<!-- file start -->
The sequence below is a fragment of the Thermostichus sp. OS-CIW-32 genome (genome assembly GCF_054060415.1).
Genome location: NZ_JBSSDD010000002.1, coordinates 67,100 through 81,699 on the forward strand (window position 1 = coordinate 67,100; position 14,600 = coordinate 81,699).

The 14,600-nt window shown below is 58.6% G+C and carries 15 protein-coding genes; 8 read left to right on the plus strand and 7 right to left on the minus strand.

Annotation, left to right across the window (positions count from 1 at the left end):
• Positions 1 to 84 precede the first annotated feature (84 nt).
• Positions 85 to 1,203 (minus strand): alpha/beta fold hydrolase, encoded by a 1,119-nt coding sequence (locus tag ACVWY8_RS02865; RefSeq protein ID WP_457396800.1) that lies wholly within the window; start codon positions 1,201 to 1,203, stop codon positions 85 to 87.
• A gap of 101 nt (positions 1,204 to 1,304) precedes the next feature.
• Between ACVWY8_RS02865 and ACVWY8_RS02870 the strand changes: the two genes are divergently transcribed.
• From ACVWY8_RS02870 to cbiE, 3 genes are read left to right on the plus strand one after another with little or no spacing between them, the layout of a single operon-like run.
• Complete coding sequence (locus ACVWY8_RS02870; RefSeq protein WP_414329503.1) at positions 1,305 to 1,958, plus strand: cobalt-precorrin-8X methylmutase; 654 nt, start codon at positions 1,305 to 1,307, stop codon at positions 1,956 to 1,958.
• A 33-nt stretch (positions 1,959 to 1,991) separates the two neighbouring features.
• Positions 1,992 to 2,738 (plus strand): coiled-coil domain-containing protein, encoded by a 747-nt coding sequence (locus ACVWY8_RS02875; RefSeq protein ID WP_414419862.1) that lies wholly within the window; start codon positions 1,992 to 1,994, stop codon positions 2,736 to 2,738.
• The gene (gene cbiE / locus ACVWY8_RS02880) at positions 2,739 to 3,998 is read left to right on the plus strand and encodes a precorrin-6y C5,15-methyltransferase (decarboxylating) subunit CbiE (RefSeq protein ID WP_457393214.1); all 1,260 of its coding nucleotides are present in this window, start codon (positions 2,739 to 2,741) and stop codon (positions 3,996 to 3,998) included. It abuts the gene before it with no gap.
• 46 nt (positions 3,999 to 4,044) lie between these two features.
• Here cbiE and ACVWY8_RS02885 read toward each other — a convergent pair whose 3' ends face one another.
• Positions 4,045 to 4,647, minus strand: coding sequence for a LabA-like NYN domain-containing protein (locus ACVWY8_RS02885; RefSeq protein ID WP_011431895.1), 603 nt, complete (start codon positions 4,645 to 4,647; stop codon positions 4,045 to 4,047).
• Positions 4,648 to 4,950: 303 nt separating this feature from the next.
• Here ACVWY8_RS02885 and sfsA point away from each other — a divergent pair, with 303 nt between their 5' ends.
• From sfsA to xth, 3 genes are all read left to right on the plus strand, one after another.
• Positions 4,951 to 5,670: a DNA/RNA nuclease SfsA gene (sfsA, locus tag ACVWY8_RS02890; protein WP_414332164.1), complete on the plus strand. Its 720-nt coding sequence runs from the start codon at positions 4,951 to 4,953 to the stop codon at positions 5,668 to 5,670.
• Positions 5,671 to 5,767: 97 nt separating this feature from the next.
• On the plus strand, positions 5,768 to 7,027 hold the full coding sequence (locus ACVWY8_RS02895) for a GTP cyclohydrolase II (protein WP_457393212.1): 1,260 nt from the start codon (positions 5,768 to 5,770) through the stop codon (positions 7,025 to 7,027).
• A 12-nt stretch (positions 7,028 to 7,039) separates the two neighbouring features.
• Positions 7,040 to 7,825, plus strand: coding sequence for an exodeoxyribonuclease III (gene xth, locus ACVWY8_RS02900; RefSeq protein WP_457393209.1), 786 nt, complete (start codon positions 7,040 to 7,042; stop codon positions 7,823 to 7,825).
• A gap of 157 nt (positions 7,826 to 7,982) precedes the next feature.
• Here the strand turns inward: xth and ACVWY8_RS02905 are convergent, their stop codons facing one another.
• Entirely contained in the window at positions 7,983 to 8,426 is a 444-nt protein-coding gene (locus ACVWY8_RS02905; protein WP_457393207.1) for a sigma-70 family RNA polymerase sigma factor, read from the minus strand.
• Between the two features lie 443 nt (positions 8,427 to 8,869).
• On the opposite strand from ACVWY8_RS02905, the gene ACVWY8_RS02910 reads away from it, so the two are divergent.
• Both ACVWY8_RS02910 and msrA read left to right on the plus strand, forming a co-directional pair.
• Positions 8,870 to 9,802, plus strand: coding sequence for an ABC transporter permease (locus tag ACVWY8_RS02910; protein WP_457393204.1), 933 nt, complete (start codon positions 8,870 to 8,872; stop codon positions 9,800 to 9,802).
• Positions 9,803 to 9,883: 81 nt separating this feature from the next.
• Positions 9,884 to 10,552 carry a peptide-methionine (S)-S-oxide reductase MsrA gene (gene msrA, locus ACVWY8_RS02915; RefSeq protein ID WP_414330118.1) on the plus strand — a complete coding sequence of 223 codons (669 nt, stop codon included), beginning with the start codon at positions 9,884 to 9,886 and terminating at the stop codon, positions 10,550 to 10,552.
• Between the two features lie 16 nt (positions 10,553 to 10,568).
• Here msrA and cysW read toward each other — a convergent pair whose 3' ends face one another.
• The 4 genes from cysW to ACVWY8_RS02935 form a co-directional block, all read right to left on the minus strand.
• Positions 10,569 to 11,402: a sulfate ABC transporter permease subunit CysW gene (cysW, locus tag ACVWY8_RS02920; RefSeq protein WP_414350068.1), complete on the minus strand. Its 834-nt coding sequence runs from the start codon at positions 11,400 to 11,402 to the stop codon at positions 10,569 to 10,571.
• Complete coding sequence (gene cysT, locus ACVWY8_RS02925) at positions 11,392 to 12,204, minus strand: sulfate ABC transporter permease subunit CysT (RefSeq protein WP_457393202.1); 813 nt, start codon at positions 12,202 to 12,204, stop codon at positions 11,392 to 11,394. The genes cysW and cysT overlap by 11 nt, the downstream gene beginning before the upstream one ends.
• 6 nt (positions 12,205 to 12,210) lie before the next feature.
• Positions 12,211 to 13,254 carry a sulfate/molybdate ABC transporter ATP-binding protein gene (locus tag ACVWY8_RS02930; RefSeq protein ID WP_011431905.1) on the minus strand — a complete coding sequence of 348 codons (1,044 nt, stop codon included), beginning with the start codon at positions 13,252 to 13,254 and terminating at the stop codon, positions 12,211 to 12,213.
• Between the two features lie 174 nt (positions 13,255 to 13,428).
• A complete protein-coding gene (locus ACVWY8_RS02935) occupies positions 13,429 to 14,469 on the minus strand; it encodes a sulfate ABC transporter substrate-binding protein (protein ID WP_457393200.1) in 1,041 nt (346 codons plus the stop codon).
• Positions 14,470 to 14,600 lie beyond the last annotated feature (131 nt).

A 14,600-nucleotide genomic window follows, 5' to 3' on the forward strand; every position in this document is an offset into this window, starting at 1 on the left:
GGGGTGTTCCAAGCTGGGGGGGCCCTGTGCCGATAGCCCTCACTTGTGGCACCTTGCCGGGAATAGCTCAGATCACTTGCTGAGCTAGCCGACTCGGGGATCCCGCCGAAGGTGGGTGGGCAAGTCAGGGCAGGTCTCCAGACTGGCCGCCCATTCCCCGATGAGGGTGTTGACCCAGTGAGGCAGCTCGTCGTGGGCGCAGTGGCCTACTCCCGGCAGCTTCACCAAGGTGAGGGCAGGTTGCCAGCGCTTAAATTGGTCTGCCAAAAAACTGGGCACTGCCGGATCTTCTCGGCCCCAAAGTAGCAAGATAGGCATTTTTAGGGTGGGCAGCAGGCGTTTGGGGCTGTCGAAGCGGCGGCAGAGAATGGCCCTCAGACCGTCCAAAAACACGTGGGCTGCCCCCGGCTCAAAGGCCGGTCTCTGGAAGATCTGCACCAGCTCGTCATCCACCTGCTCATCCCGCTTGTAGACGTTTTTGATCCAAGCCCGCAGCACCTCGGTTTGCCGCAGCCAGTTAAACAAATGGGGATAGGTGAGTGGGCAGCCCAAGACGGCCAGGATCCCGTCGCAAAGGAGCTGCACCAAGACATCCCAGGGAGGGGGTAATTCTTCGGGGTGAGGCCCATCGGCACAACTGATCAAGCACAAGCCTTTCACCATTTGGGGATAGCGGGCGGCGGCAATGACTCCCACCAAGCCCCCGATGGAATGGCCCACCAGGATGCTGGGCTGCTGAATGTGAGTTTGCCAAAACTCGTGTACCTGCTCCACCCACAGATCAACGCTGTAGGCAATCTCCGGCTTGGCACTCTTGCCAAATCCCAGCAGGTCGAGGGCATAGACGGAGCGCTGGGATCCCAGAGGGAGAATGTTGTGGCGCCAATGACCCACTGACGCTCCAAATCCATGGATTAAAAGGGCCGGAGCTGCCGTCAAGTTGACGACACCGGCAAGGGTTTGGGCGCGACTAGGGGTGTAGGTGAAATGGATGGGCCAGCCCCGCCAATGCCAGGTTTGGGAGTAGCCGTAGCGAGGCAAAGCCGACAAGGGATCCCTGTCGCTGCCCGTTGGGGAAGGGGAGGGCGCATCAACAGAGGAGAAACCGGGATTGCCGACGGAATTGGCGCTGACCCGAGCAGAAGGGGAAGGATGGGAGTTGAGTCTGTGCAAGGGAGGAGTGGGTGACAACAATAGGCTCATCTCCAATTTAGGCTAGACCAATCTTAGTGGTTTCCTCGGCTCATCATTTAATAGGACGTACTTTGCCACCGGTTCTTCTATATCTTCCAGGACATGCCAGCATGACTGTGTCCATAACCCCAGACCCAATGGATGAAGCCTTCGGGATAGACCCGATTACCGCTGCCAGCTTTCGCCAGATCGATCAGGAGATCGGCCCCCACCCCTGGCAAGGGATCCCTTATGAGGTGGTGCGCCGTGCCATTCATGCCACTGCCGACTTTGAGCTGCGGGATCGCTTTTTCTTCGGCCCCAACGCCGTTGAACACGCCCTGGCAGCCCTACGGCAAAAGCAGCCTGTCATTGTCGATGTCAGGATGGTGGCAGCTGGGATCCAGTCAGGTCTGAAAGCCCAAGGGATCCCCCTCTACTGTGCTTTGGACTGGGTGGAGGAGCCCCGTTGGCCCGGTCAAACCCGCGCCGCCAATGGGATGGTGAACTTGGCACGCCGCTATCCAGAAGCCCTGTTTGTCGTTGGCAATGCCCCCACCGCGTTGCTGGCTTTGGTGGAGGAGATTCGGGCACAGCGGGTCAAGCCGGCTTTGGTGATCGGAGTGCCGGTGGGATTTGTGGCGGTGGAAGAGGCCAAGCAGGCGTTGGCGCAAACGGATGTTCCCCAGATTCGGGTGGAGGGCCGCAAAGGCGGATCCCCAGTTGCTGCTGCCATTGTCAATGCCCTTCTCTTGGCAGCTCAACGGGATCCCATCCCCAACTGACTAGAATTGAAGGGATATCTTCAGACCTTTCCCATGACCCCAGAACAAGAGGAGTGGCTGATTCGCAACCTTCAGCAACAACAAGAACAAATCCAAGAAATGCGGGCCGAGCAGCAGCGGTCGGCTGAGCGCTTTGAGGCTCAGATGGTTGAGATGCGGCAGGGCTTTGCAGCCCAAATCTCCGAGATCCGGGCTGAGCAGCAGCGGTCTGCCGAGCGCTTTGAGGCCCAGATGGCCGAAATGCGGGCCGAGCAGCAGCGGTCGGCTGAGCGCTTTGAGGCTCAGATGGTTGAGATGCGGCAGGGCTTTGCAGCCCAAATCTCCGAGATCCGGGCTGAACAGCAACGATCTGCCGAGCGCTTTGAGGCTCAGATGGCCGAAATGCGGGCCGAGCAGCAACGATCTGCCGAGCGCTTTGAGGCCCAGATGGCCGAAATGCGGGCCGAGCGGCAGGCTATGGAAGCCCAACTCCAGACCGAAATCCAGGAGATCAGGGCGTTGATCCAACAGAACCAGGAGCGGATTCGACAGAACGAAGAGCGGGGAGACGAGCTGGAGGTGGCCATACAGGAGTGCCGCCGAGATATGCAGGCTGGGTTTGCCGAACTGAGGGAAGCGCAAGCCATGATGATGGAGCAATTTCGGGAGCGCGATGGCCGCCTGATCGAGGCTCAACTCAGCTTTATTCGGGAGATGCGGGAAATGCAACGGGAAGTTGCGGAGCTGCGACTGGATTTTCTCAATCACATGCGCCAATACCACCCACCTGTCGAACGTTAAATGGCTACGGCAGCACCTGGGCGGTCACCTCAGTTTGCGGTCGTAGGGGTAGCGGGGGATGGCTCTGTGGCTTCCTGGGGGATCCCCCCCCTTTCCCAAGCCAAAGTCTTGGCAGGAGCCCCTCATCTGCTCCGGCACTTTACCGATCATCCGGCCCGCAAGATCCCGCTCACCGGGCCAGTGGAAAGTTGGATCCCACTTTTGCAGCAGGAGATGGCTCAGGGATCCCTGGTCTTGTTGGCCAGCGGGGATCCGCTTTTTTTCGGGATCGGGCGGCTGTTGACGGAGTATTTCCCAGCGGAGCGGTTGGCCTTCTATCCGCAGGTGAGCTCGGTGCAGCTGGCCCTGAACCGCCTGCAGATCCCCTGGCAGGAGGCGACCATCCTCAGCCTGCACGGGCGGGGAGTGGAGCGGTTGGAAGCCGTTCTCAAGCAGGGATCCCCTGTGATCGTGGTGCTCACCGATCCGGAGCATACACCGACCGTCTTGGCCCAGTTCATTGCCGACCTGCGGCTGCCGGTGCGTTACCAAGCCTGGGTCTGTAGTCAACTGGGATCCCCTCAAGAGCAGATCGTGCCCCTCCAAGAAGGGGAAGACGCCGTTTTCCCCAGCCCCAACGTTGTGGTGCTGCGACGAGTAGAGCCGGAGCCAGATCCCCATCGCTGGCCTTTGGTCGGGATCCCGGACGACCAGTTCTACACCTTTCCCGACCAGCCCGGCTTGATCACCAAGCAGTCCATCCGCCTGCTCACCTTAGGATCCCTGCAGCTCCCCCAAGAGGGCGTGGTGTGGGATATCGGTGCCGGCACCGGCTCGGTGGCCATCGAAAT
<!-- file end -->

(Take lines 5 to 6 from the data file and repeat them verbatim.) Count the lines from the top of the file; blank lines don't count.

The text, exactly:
• Positions 1 to 84 precede the first annotated feature (84 nt).
• Positions 85 to 1,203 (minus strand): alpha/beta fold hydrolase, encoded by a 1,119-nt coding sequence (locus tag ACVWY8_RS02865; RefSeq protein ID WP_457396800.1) that lies wholly within the window; start codon positions 1,201 to 1,203, stop codon positions 85 to 87.